Place:Fauquier, Virginia, United States

NameFauquier
Alt namesFauquiersource: Getty Vocabulary Program
TypeCounty
Coordinates38.733°N 77.817°W
Located inVirginia, United States     (1759 - )
See alsoPrince William, Virginia, United StatesParent county
source: Getty Thesaurus of Geographic Names
source: Family History Library Catalog


the text in this section is copied from an article in Wikipedia

Fauquier is a county located in the United States Commonwealth of Virginia. As of the 2010 census, the population was 65,203. The county seat is Warrenton. In 2011, Fauquier County was number eight on the U.S. Census Bureau list of highest-income counties in the United States.[1]

Fauquier County is part of the Washington Metropolitan Area.

Contents

History

the text in this section is copied from an article in Wikipedia

In 1608, the first European to explore in the vicinity, Captain John Smith, reported that the Whonkentia (a subgroup of the Siouan-speaking Manahoac tribe) inhabited the area. The Manahoac were forced out around 1670 by the Iroquois (Seneca), who did not resettle the area. The Conoy camped briefly near The Plains, from 1697 to 1699. The Six Nations ceded the entire region including modern Fauquier to Virginia Colony at the Treaty of Albany, in 1722.

Fauquier County was established on May 1, 1759, from Prince William County. It is named for Francis Fauquier, Lieutenant Governor of Virginia at the time, who won the land in a poker game, according to legend.

American Civil War battles in Fauquier County included (in order) the First Battle of Rappahannock Station, the Battle of Thoroughfare Gap, the Battle of Kelly's Ford, the Battle of Aldie, the Battle of Middleburg, the Battle of Upperville, the First and Second Battle of Auburn, the Battle of Buckland Mills, and the Second Battle of Rappahannock Station.

Fauquier County celebrated its 250th anniversary in 2009 with year-long events. The festivities were kicked off with the African-American Historical Association celebrating Black History Month in February. The grand events took place on May 1 when Main Street was filled with guests and residents who enjoyed entertainment by historians, demonstrations, performances, contests, activities, lectures, Kid’s Corner, and live music. Birthday cakes were assembled and shared with the Fauquier Food Distribution Coalition. There were historical site visits including some of the confederate battlefields. Many of the local churches participated in this event with homecoming celebrations. Festivities were concluded with the First Night Warrenton on December 31. This family-oriented event included musical performances, puppet shows and a magician.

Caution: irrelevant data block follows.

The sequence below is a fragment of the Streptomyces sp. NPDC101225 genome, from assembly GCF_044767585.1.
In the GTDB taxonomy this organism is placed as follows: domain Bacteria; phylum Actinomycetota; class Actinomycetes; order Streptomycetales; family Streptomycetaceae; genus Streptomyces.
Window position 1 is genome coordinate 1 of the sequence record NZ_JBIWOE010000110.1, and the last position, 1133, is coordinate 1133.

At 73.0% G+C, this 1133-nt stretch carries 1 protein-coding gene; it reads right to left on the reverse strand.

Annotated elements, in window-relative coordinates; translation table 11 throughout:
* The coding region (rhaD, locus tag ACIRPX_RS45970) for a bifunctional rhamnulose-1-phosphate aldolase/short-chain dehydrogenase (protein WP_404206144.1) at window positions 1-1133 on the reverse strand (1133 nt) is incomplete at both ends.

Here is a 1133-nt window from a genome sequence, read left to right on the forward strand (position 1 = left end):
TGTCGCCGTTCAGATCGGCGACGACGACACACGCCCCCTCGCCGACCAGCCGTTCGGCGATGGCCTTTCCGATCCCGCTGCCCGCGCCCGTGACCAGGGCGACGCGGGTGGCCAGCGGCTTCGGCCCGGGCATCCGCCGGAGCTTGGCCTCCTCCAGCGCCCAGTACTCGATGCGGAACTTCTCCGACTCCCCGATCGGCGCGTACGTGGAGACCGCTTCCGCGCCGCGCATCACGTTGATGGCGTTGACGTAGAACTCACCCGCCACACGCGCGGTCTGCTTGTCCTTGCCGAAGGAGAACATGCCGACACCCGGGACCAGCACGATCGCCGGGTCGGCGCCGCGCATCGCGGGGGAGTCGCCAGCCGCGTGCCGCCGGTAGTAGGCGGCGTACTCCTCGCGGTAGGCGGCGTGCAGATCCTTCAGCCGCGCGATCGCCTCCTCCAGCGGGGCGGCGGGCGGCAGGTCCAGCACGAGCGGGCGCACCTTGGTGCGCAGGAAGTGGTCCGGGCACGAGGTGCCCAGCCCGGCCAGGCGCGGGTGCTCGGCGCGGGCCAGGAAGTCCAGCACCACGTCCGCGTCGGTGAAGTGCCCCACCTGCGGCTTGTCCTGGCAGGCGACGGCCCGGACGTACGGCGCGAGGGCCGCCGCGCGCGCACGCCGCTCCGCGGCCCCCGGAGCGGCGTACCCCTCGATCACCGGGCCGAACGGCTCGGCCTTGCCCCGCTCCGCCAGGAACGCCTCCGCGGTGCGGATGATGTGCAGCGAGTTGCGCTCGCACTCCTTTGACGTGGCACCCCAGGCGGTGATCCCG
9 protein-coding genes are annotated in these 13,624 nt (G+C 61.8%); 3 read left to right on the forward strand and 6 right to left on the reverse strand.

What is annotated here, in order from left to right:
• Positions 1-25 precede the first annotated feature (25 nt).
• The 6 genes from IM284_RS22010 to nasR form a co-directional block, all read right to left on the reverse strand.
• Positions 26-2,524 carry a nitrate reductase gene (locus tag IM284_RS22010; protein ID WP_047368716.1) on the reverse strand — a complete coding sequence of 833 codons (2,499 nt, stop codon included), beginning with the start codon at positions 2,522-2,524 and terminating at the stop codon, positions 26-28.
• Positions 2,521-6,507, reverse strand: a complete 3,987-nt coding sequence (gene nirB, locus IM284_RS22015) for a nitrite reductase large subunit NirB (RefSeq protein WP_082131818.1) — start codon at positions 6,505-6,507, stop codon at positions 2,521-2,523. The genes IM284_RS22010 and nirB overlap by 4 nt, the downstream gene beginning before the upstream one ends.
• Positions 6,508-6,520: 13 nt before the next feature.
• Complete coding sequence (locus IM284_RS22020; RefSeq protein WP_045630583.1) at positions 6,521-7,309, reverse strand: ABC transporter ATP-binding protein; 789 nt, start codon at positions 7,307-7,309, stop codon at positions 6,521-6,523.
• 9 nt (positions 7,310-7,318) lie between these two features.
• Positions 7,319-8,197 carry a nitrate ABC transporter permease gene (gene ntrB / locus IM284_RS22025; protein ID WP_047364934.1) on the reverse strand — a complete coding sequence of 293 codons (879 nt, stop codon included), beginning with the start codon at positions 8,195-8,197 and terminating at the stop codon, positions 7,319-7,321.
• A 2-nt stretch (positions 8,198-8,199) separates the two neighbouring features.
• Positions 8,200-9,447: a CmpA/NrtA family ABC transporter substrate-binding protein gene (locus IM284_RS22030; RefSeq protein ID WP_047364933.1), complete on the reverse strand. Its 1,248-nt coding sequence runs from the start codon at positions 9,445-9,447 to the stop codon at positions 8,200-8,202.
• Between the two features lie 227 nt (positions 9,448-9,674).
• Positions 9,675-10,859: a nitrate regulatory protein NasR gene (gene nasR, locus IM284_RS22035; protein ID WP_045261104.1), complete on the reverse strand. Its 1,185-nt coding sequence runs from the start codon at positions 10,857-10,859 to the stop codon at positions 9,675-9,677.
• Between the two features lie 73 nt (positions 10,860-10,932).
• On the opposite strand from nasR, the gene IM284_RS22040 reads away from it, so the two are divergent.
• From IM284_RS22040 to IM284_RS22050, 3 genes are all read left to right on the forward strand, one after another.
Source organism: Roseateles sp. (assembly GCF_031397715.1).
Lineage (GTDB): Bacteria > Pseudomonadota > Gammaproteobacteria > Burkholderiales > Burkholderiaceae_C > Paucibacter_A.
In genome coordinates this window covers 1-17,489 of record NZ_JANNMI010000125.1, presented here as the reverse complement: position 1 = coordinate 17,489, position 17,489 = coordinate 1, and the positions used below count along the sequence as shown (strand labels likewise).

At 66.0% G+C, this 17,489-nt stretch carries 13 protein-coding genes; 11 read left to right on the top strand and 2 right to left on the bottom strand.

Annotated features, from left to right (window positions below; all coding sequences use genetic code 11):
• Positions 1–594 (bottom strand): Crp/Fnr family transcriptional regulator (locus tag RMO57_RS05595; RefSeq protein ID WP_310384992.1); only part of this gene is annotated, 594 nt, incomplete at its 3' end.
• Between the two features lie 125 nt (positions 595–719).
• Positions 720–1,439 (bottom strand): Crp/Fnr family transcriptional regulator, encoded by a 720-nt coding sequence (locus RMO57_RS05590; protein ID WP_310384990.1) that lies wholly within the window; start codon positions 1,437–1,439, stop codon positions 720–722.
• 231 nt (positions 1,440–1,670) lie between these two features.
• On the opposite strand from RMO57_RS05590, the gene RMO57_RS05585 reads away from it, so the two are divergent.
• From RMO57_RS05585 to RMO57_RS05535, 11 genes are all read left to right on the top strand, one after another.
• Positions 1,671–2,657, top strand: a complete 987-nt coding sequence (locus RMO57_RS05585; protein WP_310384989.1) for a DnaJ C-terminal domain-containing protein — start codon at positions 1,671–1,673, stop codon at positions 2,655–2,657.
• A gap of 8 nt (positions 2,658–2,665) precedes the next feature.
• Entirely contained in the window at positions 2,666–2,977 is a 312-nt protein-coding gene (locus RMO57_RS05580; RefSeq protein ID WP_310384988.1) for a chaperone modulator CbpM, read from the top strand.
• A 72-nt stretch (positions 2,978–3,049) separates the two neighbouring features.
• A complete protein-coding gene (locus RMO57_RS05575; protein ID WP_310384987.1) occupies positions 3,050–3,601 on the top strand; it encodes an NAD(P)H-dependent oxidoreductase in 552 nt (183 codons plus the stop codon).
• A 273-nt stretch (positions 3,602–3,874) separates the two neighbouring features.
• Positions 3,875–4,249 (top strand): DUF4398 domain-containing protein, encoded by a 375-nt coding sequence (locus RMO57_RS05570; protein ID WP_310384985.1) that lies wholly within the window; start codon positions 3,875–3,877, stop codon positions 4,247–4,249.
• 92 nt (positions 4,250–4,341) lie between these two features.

Timeline

Date Event Source
1759 County formed Source:Red Book: American State, County, and Town Sources
1759 Court records recorded Source:Red Book: American State, County, and Town Sources
1759 Land records recorded Source:Red Book: American State, County, and Town Sources
1759 Marriage records recorded Source:Red Book: American State, County, and Town Sources
1759 Probate records recorded Source:Red Book: American State, County, and Town Sources
1790 First census Source:Population of States and Counties of the United States: 1790-1990
1790 No significant boundary changes after this year Source:Population of States and Counties of the United States: 1790-1990
1853 Birth records recorded Source:Red Book: American State, County, and Town Sources

Population History

source: Source:Population of States and Counties of the United States: 1790-1990
Census Year Population
1790 17,892
1800 21,329
1810 22,689
1820 23,103
1830 26,086
1840 21,897
1850 20,868
1860 21,706
1870 19,690
1880 22,993
1890 22,590
1900 23,374
1910 22,526
1920 21,869
1930 21,071
1940 21,039
1950 21,248
1960 24,066
1970 26,375
1980 35,889
1990 48,741

Research Tips

Online Records

http://www.lva.virginia.gov/whatwehave/land/index.htm

Statutes at Large, Being a Collection of All the Laws of Virginia from the First Session of the Legislature in the Year 1619 by W. W. Hening - online!

Abstracts of wills, administrations, and marriages of Fauquier County, Virginia, 1759-1800
at http://www.archive.org/details/essaisdelittrat00guizgoog

Fauquier County Books

If you know any of these are available online, please add the link.

Fauquier County, Virginia Deeds 1759 - 1778 compiled by John K. Gott

Abstracts of Fauquier County, Virginia Wills, Inventories and Accounts 1759-1800 by John K. Gott

Abstracts of Fauquier County, Virginia Wills, Inventories & Accounts 1800-1865 Dee Ann Buck

Fauquier County, Virginia 1759-1854 Marriages by John K. Gott

Fauquier County Virginia Court Records John K Gott

Fauquier County, Virginia Deeds 1778-1785 Compiled by John K. Gott

Abstracts of Virginia's Northern Neck Warrants & Surveys Dunmore, Shenandoah, Culpeper, Prince William, Fauquier & Stafford Counties 1710 - 1780 Volume III compiled by Peggy Shomo Joyner.

Military Records, Certificates of Service, Discharge, Heirs, & Pension Declarations and Schedules From The Fauquier County, Virginia Court Minute Books 1784 - 1840 compiled by Joan W. PETERS.

Fauquier County, Virginia Clerks Loose Papers - A Guide to the Records 1759 - 1919 by Joan W. Peters. C.G.R. S.

Fauquier County, Virginia Guardian Bonds 1759-1871 by Dee Ann Buck

Fauquier County, Virginia Guardian Bonds 1759-1871 by John K. Gott, Heritage Books.


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